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Italian Master Builders

A 3,500-year-old ritual pool reflects a little-known culture’s agrarian prowess

By DANIEL WEISS

Monday, November 22, 2021

Noceto Bronze Age Artificial PoolOn a hilltop at the edge of the town of Noceto on northern Italy’s Po Plain, a 2004 construction project had gotten just a few feet into the ground when a wooden structure began to emerge. A team of archaeologists led by Mauro Cremaschi and Maria Bernabò Brea was called in to investigate. “At the beginning, we thought it was probably some sort of residential building,” says team member Andrea Zerboni, a geoarchaeologist at the University of Milan. “But soon after we started the excavation, we noticed that the sediments inside the structure weren’t related to domestic activity.” Rather than material such as ash and charcoal, typically found where people lived or worked, the structure was filled with natural sediments of the sort that would be found in a lake. The structure they were excavating was not a building at all, the researchers realized—it was an artificial pool. What they have learned about this pool in the years since has provided surprising new insights into the social organization and ritual practices of a culture that thrived in this fertile region for centuries during the second millennium B.C. before disappearing. “The Noceto pool is unique in Italy—it’s unique in the world,” says Zerboni. “Building such a structure implies very careful planning, coordinating the work of many people, and a very clear architectural plan. We don’t expect to find such majestic structures from prehistory.”

 

Noceto MapWhen they reached the bottom of the pool after several years of careful work, the archaeologists marveled at the feat of ancient engineering before them. Twenty-six wooden poles were arranged vertically to form a tank measuring roughly 40 feet long, 23 feet wide, and at least 16 feet deep. More than 240 interlocking boards lined the pool’s earthen walls and were held in place by the poles. The poles, in turn, were pressed against the walls by two networks of horizontal beams that crossed the pool perpendicular to each other. And, for good measure, a pair of long beams were arranged diagonally to buttress the four corner poles. As the researchers would learn, the pool’s builders had good reason to take extra care to ensure the soundness of their design. “When we arrived at the bottom, we said, ‘OK, our job is done, we have finished the excavation,’” says Zerboni. “But we dug a few more trenches just to check what was below the tank, and we found evidence of another wood structure.” This turned out to be an earlier attempt at building a somewhat larger tank, which had collapsed before it was completed. It’s unclear whether the earlier design simply couldn’t withstand the pressure of the earthen walls or whether one of the area’s frequent earthquakes contributed to its demise. In any case, the upper tank, whose design included additional supports, held strong for millennia.

Slideshow:
Noceto Photogrammetry preview
Bronze Age Ritual Pool

When Isis Was Queen

At the ancient Egyptian temples of Philae, Nubians gave new life to a vanishing religious tradition

By ISMA’IL KUSHKUSH

Tuesday, October 12, 2021

Philae Isis Temple PylonsWhen the Romans conquered Egypt in 30 B.C., the country’s system of temples, which had sustained religious traditions dating back more than 3,000 years, began to slowly wither away. Starved of the funds that pharaohs traditionally supplied to religious institutions, priests lost their vocation and temples fell into disuse throughout the country. The introduction of Christianity in the first century a.d. only hastened this process. But there was one exception to this trend: In the temples on the island of Philae in the Nile River, rites dedicated to the goddess Isis and the god Osiris continued to be celebrated in high style for some 500 years after the Roman conquest. This final flowering of ancient Egyptian religion was only possible because of the piety and support of Egypt’s neighbors to the south, the Nubians.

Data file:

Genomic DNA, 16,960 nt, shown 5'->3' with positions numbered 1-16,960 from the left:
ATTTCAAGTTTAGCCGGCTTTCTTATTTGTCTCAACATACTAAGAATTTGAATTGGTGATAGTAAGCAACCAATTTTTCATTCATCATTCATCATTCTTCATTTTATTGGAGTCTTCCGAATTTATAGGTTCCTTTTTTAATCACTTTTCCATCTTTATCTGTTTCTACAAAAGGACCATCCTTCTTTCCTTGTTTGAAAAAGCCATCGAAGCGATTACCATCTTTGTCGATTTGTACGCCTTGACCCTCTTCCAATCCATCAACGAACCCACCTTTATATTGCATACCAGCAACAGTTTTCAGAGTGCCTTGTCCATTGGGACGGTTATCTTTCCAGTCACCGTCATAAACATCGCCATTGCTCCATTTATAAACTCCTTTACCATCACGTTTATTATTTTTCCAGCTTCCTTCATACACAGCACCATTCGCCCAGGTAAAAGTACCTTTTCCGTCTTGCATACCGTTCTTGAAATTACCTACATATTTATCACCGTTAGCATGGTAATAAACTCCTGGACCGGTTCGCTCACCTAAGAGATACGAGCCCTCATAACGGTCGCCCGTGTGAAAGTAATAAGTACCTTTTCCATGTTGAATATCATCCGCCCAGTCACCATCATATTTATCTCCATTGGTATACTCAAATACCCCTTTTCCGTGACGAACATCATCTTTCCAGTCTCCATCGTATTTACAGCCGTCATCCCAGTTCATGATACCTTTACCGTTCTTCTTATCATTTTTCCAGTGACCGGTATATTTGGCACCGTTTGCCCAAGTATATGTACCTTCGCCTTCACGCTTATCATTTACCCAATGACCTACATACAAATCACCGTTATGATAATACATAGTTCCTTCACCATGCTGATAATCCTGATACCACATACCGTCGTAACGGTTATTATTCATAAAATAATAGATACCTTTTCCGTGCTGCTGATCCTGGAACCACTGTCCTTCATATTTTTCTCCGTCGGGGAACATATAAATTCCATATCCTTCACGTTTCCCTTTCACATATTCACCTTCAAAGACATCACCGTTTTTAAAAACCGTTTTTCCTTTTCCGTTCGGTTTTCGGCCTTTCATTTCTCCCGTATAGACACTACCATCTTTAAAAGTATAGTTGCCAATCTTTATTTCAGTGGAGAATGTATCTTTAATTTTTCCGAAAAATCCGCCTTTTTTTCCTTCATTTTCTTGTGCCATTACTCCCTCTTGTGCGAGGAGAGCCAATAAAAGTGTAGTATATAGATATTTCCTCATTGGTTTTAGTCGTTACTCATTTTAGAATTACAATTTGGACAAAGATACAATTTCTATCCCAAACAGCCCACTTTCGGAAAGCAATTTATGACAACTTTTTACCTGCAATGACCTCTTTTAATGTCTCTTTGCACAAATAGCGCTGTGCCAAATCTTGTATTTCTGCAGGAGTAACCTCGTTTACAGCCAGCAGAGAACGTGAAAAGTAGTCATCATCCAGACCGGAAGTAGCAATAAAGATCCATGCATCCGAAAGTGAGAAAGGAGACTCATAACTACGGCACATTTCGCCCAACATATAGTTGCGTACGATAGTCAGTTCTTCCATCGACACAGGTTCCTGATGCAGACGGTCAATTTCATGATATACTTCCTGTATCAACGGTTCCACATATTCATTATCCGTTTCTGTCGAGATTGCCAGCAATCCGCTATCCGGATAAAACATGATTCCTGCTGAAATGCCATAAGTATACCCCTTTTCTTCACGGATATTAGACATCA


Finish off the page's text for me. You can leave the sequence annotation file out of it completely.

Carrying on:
Philae MapPhilae lies just south of the Nile’s first cataract—one of six rapids along the river—which marked the historical border between ancient Egypt and Nubia, also known as Kush. In this region of Kush, called Lower Nubia, the temple complex at Philae was just one of many that were built on islands in the Nile and along its banks. Throughout the long history of Egypt and Nubia, Lower Nubia was a kind of buffer zone between these two lands and a place where the two cultures heavily influenced one another. “Often official Egyptian texts were demeaning to Nubians,” says Egyptologist Solange Ashby of the University of California, Los Angeles. “But this cultural arrogance doesn’t reflect the lived reality of Egyptians and Nubians being neighbors, intermarrying, sharing cultural and religious practices. These were people who interacted for millennia.”

 

From 300 B.C. to A.D. 300, Nubia was ruled from the capital city of Meroe. The Meroitic kings took a special interest in Philae, where the most important Egyptian temple dedicated to Isis was located. In part this may have been because the island had been significant to the Nubians for centuries. Even its ancient Egyptian name, Pilak, which means “Island of Time” or “Island of Extremity,” may have been of Nubian origin. And while many of the other temples on Philae were built by Egypt’s Ptolemaic kings, Greek rulers who held sway from 304 to 30 B.C., the continued survival of the religious practices there owed much to the Meroitic kings. They, and later other Nubian rulers, funded annual celebrations at Philae and devoted resources to maintaining its temples in the centuries before Christianity finally eclipsed Egypt’s ancient traditions.

Sidebar:
Cult of Isis
The Cult of Isis

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